H: He said, ‘How? We don't even have that much stuff in the shop!’ We ended up pulling stuff out of our back stock, doing reorders. We weren’t prepared at all. Then the GoFundMe hit $100,000 within 36 hours and just took off. It was one of the most mind-boggling, life-changing experiences. Until that point, I really thought we weren’t going to survive. And it would be disingenuous to tell you we don’t still have those moments. I mean, 3 months ago I thought we might need to throw in the towel. But something always pulls us back in and encourages us. This time it was a big corporate partnership where we provided merchandise for an event.
J: This has been an adventure. A roller coaster. I don't want to romanticize it and say that if you have a dream and a vision and just do a bit of work, then everything will work out. Again, we still don’t know if this is going to work. There's this thing from a hip hop song: ‘Just because it failed doesn't mean it didn't work.’ I've really adopted that personally. Last month, we celebrated 6 years of being open. And in those 6 years, we’ve seen 4 other Black-owned [outdoor] shops open up. There's a legacy here.
You’ve both said you don't know if you're going to make it. But what would ‘making it’ even look like? What’s success?
H: When our every waking moment isn’t tied to the shop. That's not quantifiable, a goal you can set where you cross a finish line. But it would mean the constant anxiety related to the shop wouldn't be there. But that's more success in a business sense.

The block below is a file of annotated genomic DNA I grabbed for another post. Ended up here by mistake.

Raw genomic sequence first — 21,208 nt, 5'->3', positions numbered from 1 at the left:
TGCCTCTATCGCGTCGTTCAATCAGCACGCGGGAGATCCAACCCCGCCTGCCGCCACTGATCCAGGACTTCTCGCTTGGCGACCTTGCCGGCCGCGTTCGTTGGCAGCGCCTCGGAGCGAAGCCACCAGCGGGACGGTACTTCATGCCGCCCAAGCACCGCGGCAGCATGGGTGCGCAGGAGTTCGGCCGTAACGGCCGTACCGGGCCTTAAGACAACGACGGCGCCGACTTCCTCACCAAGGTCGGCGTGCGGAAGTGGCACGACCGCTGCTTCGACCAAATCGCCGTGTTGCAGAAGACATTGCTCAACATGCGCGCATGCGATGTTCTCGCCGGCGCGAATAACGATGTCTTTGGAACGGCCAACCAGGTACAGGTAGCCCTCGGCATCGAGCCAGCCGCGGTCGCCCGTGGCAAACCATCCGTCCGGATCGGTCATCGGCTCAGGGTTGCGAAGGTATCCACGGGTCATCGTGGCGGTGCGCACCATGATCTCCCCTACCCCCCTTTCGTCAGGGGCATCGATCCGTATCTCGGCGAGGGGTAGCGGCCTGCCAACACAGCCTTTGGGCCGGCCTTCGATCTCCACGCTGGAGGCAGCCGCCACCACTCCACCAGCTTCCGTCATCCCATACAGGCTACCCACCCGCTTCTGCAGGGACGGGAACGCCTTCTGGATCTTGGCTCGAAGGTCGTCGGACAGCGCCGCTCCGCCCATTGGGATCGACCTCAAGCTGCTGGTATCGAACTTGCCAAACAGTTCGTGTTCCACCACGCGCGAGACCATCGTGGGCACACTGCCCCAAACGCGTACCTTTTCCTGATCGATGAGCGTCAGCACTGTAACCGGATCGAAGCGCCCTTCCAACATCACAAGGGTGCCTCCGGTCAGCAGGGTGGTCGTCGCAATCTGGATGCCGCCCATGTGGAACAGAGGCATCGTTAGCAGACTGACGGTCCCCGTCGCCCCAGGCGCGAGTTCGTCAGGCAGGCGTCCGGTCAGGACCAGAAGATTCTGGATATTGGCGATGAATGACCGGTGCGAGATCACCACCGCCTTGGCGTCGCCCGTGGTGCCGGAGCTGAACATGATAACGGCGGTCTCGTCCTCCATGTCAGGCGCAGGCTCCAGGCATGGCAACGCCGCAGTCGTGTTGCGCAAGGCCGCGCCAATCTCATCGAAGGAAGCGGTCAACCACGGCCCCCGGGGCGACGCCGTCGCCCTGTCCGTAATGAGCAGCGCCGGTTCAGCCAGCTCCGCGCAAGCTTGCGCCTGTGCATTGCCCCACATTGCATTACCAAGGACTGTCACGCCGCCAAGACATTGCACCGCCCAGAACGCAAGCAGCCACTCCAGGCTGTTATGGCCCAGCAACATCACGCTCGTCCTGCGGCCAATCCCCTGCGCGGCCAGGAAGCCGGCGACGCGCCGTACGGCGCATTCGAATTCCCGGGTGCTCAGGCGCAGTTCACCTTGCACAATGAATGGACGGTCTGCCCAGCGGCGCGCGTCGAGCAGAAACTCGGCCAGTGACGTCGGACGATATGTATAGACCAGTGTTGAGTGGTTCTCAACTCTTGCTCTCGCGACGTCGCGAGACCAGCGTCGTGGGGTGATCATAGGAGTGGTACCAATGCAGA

What’s your other version of success?
H: We've been here 6 years and we’ve been able to change some of the narratives and conversations in the outdoor industry. Our kids have had this full, rich experience. They get to see their Black aunties and uncles go skiing. They get to meet Phil Henderson, who led a group up Everest. That's success.
If we build this shop and down the line our kids decide they don't want it, that’s fine. We’d be okay with that. We just want them to have the confidence that they belong wherever they want to belong. That they can take up space wherever they want to take up space. When they’re 25 years old, I want them to be able to go on a run in whatever neighborhood they want – something Ahmaud Arbery wasn’t afforded.
If Slim Pickens Outfitters and these conversations can play even a tiny part in that, then I'm thrilled. That is success to me.
Go deeper… Website // Instagram // Film
All images courtesy of Slim Pickins Outfitters.
Thanks for reading! Desire Paths is a newsletter about the wild, winding, lesson-filled lives of fascinating people. If you enjoyed it, I’d love if you’d subscribe or share with a friend.